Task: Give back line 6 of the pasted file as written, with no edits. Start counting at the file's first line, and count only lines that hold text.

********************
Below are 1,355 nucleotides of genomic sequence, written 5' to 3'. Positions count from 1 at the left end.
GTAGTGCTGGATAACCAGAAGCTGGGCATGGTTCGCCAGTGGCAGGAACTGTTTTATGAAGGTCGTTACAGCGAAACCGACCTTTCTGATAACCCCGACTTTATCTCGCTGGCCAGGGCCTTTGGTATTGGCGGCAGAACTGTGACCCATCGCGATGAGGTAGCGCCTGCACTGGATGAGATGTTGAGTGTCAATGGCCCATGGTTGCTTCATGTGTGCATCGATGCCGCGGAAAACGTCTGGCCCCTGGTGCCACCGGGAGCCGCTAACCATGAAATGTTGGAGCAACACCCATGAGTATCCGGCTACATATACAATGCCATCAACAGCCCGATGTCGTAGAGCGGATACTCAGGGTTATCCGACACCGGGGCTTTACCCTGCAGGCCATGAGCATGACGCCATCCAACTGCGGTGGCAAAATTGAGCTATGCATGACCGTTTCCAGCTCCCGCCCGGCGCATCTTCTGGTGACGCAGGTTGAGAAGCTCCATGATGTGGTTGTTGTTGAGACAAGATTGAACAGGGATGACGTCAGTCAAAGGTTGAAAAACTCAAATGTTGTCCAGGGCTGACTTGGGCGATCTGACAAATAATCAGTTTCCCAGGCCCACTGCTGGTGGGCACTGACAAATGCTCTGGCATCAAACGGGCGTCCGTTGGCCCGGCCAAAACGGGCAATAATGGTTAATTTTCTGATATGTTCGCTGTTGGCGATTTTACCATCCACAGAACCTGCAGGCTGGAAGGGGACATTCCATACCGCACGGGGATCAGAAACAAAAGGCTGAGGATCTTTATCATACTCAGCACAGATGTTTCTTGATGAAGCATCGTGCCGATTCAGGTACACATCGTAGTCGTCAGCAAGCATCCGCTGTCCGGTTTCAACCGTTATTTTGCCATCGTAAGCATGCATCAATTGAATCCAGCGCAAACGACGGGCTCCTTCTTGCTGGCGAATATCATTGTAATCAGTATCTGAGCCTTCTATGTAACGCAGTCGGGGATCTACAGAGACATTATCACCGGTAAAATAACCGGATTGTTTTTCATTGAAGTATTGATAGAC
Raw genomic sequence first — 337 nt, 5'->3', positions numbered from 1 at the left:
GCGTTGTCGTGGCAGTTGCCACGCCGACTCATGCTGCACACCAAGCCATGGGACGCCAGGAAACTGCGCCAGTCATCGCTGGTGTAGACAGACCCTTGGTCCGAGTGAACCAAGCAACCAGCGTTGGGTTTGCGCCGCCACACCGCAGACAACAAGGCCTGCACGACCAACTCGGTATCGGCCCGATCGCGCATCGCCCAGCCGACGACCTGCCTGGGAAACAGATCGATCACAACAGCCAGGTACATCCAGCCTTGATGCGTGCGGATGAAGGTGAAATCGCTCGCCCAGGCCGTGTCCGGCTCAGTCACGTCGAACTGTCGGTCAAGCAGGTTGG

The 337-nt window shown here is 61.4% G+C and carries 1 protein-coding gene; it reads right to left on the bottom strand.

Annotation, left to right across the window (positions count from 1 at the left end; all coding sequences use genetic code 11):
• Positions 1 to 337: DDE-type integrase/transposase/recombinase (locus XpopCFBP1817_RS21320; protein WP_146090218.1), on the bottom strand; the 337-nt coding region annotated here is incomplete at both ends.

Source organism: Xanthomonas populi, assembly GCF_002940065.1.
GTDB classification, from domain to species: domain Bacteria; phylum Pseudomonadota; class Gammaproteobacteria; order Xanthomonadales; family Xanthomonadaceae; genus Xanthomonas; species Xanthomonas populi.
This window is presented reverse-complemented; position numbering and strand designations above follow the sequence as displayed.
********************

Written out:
Annotation, left to right across the window (positions count from 1 at the left end; all coding sequences use genetic code 11):